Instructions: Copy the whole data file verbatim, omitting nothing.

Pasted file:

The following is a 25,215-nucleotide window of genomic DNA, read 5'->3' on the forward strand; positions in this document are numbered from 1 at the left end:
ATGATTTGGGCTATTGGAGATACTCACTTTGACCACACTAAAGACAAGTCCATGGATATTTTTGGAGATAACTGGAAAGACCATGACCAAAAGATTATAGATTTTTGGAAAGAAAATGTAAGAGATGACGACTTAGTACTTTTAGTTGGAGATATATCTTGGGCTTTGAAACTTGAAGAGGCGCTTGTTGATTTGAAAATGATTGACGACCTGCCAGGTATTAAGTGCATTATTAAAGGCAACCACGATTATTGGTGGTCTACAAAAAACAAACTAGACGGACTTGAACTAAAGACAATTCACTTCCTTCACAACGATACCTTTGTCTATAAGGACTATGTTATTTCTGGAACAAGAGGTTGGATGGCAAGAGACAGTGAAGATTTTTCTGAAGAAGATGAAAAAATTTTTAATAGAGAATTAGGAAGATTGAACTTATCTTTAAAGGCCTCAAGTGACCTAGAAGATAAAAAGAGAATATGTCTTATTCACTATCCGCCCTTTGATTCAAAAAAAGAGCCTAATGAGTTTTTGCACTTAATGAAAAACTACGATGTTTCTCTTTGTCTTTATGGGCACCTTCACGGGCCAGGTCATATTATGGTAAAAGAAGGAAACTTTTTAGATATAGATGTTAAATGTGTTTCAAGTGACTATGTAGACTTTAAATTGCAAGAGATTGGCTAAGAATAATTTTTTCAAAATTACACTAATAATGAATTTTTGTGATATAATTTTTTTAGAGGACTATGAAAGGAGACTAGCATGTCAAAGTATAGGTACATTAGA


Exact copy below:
The following is a 25,215-nucleotide window of genomic DNA, read 5'->3' on the forward strand; positions in this document are numbered from 1 at the left end:
ATGATTTGGGCTATTGGAGATACTCACTTTGACCACACTAAAGACAAGTCCATGGATATTTTTGGAGATAACTGGAAAGACCATGACCAAAAGATTATAGATTTTTGGAAAGAAAATGTAAGAGATGACGACTTAGTACTTTTAGTTGGAGATATATCTTGGGCTTTGAAACTTGAAGAGGCGCTTGTTGATTTGAAAATGATTGACGACCTGCCAGGTATTAAGTGCATTATTAAAGGCAACCACGATTATTGGTGGTCTACAAAAAACAAACTAGACGGACTTGAACTAAAGACAATTCACTTCCTTCACAACGATACCTTTGTCTATAAGGACTATGTTATTTCTGGAACAAGAGGTTGGATGGCAAGAGACAGTGAAGATTTTTCTGAAGAAGATGAAAAAATTTTTAATAGAGAATTAGGAAGATTGAACTTATCTTTAAAGGCCTCAAGTGACCTAGAAGATAAAAAGAGAATATGTCTTATTCACTATCCGCCCTTTGATTCAAAAAAAGAGCCTAATGAGTTTTTGCACTTAATGAAAAACTACGATGTTTCTCTTTGTCTTTATGGGCACCTTCACGGGCCAGGTCATATTATGGTAAAAGAAGGAAACTTTTTAGATATAGATGTTAAATGTGTTTCAAGTGACTATGTAGACTTTAAATTGCAAGAGATTGGCTAAGAATAATTTTTTCAAAATTACACTAATAATGAATTTTTGTGATATAATTTTTTTAGAGGACTATGAAAGGAGACTAGCATGTCAAAGTATAGGTACATTAGA